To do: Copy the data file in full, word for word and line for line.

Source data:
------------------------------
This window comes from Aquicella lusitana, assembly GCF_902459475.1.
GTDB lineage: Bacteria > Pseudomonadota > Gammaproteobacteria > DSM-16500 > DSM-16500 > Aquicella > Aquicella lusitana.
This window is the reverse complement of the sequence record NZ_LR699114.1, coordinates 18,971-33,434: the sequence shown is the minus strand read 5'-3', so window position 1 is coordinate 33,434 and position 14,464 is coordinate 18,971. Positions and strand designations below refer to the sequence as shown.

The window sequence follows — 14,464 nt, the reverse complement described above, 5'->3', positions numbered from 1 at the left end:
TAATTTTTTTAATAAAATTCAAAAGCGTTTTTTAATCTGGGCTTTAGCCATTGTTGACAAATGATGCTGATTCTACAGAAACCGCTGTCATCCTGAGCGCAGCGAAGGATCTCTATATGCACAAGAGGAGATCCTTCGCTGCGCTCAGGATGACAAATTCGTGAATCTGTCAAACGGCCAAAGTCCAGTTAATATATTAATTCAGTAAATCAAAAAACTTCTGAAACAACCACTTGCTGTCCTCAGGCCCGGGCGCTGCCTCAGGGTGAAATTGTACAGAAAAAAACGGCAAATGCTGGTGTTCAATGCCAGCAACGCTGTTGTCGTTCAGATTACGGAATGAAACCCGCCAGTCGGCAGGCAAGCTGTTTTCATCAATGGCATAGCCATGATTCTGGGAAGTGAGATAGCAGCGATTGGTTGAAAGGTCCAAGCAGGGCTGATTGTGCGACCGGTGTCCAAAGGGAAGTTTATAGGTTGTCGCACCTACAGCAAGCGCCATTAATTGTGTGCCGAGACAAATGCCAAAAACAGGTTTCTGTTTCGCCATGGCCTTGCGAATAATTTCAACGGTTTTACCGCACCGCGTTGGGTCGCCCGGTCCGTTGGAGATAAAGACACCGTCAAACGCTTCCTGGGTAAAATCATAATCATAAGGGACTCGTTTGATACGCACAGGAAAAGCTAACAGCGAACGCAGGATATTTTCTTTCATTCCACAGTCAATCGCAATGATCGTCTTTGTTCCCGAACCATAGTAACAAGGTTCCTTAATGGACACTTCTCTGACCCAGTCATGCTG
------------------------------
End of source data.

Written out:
This window comes from Aquicella lusitana, assembly GCF_902459475.1.
GTDB lineage: Bacteria > Pseudomonadota > Gammaproteobacteria > DSM-16500 > DSM-16500 > Aquicella > Aquicella lusitana.
This window is the reverse complement of the sequence record NZ_LR699114.1, coordinates 18,971-33,434: the sequence shown is the minus strand read 5'-3', so window position 1 is coordinate 33,434 and position 14,464 is coordinate 18,971. Positions and strand designations below refer to the sequence as shown.

The window sequence follows — 14,464 nt, the reverse complement described above, 5'->3', positions numbered from 1 at the left end:
TAATTTTTTTAATAAAATTCAAAAGCGTTTTTTAATCTGGGCTTTAGCCATTGTTGACAAATGATGCTGATTCTACAGAAACCGCTGTCATCCTGAGCGCAGCGAAGGATCTCTATATGCACAAGAGGAGATCCTTCGCTGCGCTCAGGATGACAAATTCGTGAATCTGTCAAACGGCCAAAGTCCAGTTAATATATTAATTCAGTAAATCAAAAAACTTCTGAAACAACCACTTGCTGTCCTCAGGCCCGGGCGCTGCCTCAGGGTGAAATTGTACAGAAAAAAACGGCAAATGCTGGTGTTCAATGCCAGCAACGCTGTTGTCGTTCAGATTACGGAATGAAACCCGCCAGTCGGCAGGCAAGCTGTTTTCATCAATGGCATAGCCATGATTCTGGGAAGTGAGATAGCAGCGATTGGTTGAAAGGTCCAAGCAGGGCTGATTGTGCGACCGGTGTCCAAAGGGAAGTTTATAGGTTGTCGCACCTACAGCAAGCGCCATTAATTGTGTGCCGAGACAAATGCCAAAAACAGGTTTCTGTTTCGCCATGGCCTTGCGAATAATTTCAACGGTTTTACCGCACCGCGTTGGGTCGCCCGGTCCGTTGGAGATAAAGACACCGTCAAACGCTTCCTGGGTAAAATCATAATCATAAGGGACTCGTTTGATACGCACAGGAAAAGCTAACAGCGAACGCAGGATATTTTCTTTCATTCCACAGTCAATCGCAATGATCGTCTTTGTTCCCGAACCATAGTAACAAGGTTCCTTAATGGACACTTCTCTGACCCAGTCATGCTG